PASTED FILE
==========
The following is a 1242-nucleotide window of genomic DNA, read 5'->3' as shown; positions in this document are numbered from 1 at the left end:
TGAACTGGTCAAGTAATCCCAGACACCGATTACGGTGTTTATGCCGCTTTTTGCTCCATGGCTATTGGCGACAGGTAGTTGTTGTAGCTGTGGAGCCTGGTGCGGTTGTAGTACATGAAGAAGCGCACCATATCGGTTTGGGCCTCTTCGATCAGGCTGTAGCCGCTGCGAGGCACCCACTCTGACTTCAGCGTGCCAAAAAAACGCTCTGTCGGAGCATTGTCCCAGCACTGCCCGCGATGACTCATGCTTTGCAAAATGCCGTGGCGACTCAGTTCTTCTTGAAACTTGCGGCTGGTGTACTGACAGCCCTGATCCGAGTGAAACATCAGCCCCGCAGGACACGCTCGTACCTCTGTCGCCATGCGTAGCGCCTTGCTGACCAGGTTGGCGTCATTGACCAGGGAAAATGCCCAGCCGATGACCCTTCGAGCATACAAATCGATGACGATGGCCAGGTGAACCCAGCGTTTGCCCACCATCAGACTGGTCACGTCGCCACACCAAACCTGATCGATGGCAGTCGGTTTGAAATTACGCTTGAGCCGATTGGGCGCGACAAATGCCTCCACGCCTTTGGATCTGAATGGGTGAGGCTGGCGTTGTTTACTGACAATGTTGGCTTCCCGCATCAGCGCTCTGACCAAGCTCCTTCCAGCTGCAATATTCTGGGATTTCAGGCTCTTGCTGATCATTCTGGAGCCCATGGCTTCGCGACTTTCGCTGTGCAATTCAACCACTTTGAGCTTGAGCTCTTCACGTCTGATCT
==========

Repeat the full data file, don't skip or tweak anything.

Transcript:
The following is a 1242-nucleotide window of genomic DNA, read 5'->3' as shown; positions in this document are numbered from 1 at the left end:
TGAACTGGTCAAGTAATCCCAGACACCGATTACGGTGTTTATGCCGCTTTTTGCTCCATGGCTATTGGCGACAGGTAGTTGTTGTAGCTGTGGAGCCTGGTGCGGTTGTAGTACATGAAGAAGCGCACCATATCGGTTTGGGCCTCTTCGATCAGGCTGTAGCCGCTGCGAGGCACCCACTCTGACTTCAGCGTGCCAAAAAAACGCTCTGTCGGAGCATTGTCCCAGCACTGCCCGCGATGACTCATGCTTTGCAAAATGCCGTGGCGACTCAGTTCTTCTTGAAACTTGCGGCTGGTGTACTGACAGCCCTGATCCGAGTGAAACATCAGCCCCGCAGGACACGCTCGTACCTCTGTCGCCATGCGTAGCGCCTTGCTGACCAGGTTGGCGTCATTGACCAGGGAAAATGCCCAGCCGATGACCCTTCGAGCATACAAATCGATGACGATGGCCAGGTGAACCCAGCGTTTGCCCACCATCAGACTGGTCACGTCGCCACACCAAACCTGATCGATGGCAGTCGGTTTGAAATTACGCTTGAGCCGATTGGGCGCGACAAATGCCTCCACGCCTTTGGATCTGAATGGGTGAGGCTGGCGTTGTTTACTGACAATGTTGGCTTCCCGCATCAGCGCTCTGACCAAGCTCCTTCCAGCTGCAATATTCTGGGATTTCAGGCTCTTGCTGATCATTCTGGAGCCCATGGCTTCGCGACTTTCGCTGTGCAATTCAACCACTTTGAGCTTGAGCTCTTCACGTCTGATCT